We cannot be erased

Photos of paintings by Shamsia Hassani

We Planted the seeds  :  Female graffiti artists of Afghanistan

I was drawn to a profoudly moving article, in this week’s Observer newspaper, by Ruchi Kamar, an Indian journalist reporting from Kabul.
On Twitter she has reported,  “Last week I was a journalist. Today I can’t write under my own name. My whole life has been obliterated in days. I’m not safe because I’m a 22-year-old woman. and because I’m a journalist”

Ruchi is one of a group of women in Afghanistan who have challenged inequality, violence and the progress of women in an hitherto male dominated society. They have spoken through the medium of art, particularly graffiti art, using the buildings of their cities as their canvas. Art was the seed of change they planted in the fabric and the hearts of progressive Afghanstan. It was never plain sailing but since the takeover by the Taliban it has become, for the time being, almost an impossible dream.

Most of the women artists have fled from Afghanistan but even where the Taliban has whitewashed their art, the power of their story lives on. Most are continuing to paint and offer cartoons which challenge us all in the global struggle to foster inclusivity, peace, justice and freedom for all.

One of the leaders of the Art movement is Shamsia Hassani  (born 1988). She is a graffiti artist, was until the Taliban arrived a fine arts lecturer and was associate professor of Drawing and Anatomy Drawing at Kabul University. She has popularized street art in Kabul and exhibited in a number of countries round the world. Excluded currently from Afghanistan, their voice lives on in their drawings.

After reading Ruchi Kumar’s article, I was moved to write this poem:

We cannot be erased

Men in black came.
Shrouded in rags of darkness,
they carried pots and crumpled brushes,
grubby paint under their dirt-ridden fingernails.

But we eluded them.
They did not capture our spirit, or even our fears
and we slipped behind our art.

They found our murals –
not hidden, but filling the streets.
Statements of freedom, love and hope
on walls and doorways, houses, alleyways and souks.
Art in the public domain:
picture-words addressed to those
who would be changed by them,
engaged through them.
Hope, constantly embraced.

Dangerous words for those who want control,
power and demonic servitude.
So they came with their little pots to erase them –
to erase us!
Frantically obliterating all we stood for.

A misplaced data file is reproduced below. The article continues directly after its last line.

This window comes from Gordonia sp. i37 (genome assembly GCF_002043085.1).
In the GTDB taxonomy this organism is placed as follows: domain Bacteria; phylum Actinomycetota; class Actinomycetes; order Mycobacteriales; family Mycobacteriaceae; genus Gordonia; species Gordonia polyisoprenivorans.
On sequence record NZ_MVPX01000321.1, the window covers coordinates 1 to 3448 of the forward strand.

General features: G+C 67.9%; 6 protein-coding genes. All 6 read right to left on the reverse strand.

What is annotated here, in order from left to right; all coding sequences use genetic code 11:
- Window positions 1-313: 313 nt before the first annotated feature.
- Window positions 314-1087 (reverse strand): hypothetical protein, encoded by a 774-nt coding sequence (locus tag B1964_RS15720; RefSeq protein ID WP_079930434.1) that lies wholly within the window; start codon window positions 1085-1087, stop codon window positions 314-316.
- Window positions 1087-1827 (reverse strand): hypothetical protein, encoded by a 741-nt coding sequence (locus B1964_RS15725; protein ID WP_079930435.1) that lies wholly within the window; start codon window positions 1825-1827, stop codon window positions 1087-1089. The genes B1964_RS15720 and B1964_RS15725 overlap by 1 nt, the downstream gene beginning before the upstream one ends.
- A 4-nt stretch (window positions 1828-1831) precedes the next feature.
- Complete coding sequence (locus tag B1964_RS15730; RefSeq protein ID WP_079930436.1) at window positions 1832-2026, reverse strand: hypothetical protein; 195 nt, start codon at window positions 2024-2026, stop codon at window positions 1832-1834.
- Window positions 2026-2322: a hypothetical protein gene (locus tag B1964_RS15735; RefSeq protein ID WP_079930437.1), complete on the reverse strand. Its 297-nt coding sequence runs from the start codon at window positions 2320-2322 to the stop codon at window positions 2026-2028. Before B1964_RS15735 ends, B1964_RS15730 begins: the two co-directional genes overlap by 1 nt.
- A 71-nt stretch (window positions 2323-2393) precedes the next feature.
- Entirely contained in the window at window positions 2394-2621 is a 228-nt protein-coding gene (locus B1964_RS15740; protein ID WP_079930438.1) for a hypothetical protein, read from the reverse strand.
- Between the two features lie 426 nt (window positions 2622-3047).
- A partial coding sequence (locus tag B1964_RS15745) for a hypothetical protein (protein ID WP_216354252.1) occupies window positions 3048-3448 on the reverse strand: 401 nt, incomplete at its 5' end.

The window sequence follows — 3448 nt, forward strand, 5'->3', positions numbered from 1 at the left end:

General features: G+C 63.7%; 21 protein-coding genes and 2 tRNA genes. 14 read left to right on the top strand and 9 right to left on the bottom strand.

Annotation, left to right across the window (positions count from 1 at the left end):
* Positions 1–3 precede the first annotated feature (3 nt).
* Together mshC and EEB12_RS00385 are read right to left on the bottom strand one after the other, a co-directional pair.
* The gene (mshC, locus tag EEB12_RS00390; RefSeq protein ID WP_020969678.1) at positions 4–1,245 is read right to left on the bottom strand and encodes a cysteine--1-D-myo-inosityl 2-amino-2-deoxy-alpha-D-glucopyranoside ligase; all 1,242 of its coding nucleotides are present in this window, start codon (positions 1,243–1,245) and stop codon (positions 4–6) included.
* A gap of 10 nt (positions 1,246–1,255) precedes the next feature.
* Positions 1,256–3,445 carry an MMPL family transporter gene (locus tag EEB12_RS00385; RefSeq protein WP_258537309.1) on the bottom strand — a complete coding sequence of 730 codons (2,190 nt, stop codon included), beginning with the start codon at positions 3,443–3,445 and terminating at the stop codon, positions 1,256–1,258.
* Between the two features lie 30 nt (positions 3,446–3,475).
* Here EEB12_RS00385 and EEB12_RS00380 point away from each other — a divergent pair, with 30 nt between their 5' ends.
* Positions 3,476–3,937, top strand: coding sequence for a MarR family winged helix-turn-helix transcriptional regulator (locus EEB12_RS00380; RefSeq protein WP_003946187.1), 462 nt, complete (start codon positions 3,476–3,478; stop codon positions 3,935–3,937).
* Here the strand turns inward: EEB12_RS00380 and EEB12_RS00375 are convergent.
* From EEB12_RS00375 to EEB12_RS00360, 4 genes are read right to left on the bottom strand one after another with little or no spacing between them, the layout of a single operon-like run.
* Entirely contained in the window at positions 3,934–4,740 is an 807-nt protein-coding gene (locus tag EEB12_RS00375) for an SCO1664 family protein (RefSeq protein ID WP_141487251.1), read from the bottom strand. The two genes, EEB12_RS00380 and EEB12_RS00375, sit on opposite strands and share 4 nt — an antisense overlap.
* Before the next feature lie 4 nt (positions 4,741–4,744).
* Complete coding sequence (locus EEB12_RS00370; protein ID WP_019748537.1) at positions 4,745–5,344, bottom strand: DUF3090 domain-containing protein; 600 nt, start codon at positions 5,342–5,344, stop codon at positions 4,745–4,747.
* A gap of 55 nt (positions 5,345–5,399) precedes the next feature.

But by then we had gone,
slipping beyond the darkness out of reach.
We cannot be silenced – not even in Kabul.
Our identity, our message, our struggle, our hopes
are all there in the soil of our country,
planted deep, but growing up through the darkness
watered by tears shed abroad,
until, one day…

Our hearts hurt yet also yearn.
Sad now, but with joyful expectations
and the determination to open our hearts one day
to a new dawning…

We cannot be erased.

© Mr.G Oct 2021

Pausing in solitude

Another offering from my friend, Joyce Smith

In various forms, the saying: A picture is worth a thousand words, holds a truth. One carefully taken photo can hold us spellbound, our hearts touched.
Joyce Smith’s offering here, of a Grey Heron, pausing in solitude among the beauty of autumn colours is one of those photographs.

It stills us and invites us to sit, pause from whatever we are doing or from things that worry or make us anxious. This can move us into a prayer pause. We let God touch our lives and remind us that whatever is occupying our thoughts, God is holding us.
Change the direction of our thoughts and we will know this. The Heron seems to be sure.

All this photo needs is a prayer. Here is one by George Appleton.
It is one of my favourites.

QUIET HEARTS

O Spirit of God,
set at rest the crowded, hurrying, anxious thoughts
within our minds and hearts.
Let the peace and quiet of thy presence
take possession of us.
Help us to rest, to relax,
to become open and receptive to thee.
Thou dost know our imost spirits,
the hidden unconscius life within us,
the forgotten memories of hurts and fears,
the frustrated desires,
the unresolved tensions and dilemmas.
Cleanse and sweeten the springs of our being,
that freedom, life and love
may flow into both our conscious and hidden life.
Lord, we lie open before thee,
waiting for thy peace,
thy healing,
thy word.

[Mr G]  with thanks to Joyce.